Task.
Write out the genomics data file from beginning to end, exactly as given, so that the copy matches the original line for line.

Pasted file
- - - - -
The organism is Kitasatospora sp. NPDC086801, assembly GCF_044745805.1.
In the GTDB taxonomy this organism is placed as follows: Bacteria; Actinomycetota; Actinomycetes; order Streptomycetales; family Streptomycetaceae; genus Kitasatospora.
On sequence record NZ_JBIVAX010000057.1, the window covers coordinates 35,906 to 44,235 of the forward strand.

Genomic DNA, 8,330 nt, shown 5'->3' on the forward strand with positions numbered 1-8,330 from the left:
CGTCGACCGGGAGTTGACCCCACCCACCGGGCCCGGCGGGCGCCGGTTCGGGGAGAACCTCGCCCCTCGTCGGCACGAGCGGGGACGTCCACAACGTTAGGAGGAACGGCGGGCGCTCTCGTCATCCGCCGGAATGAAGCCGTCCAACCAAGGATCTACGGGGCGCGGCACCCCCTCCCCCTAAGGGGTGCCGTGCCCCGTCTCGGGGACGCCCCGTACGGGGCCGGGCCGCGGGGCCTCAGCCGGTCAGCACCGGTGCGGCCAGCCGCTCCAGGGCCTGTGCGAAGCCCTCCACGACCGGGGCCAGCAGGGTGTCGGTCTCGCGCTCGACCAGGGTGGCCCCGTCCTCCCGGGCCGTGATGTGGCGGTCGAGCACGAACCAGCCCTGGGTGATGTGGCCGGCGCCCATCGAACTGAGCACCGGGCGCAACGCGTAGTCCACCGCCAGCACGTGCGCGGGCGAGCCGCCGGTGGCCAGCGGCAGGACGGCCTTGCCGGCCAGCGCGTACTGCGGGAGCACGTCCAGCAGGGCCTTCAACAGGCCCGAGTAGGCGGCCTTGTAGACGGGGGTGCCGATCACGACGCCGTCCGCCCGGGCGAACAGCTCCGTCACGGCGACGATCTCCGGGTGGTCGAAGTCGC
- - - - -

The organism is Kitasatospora sp. NPDC086801, assembly GCF_044745805.1.
In the GTDB taxonomy this organism is placed as follows: Bacteria; Actinomycetota; Actinomycetes; order Streptomycetales; family Streptomycetaceae; genus Kitasatospora.
On sequence record NZ_JBIVAX010000057.1, the window covers coordinates 35,906 to 44,235 of the forward strand.

Genomic DNA, 8,330 nt, shown 5'->3' on the forward strand with positions numbered 1-8,330 from the left:
CGTCGACCGGGAGTTGACCCCACCCACCGGGCCCGGCGGGCGCCGGTTCGGGGAGAACCTCGCCCCTCGTCGGCACGAGCGGGGACGTCCACAACGTTAGGAGGAACGGCGGGCGCTCTCGTCATCCGCCGGAATGAAGCCGTCCAACCAAGGATCTACGGGGCGCGGCACCCCCTCCCCCTAAGGGGTGCCGTGCCCCGTCTCGGGGACGCCCCGTACGGGGCCGGGCCGCGGGGCCTCAGCCGGTCAGCACCGGTGCGGCCAGCCGCTCCAGGGCCTGTGCGAAGCCCTCCACGACCGGGGCCAGCAGGGTGTCGGTCTCGCGCTCGACCAGGGTGGCCCCGTCCTCCCGGGCCGTGATGTGGCGGTCGAGCACGAACCAGCCCTGGGTGATGTGGCCGGCGCCCATCGAACTGAGCACCGGGCGCAACGCGTAGTCCACCGCCAGCACGTGCGCGGGCGAGCCGCCGGTGGCCAGCGGCAGGACGGCCTTGCCGGCCAGCGCGTACTGCGGGAGCACGTCCAGCAGGGCCTTCAACAGGCCCGAGTAGGCGGCCTTGTAGACGGGGGTGCCGATCACGACGCCGTCCGCCCGGGCGAACAGCTCCGTCACGGCGACGATCTCCGGGTGGTCGAAGTCGC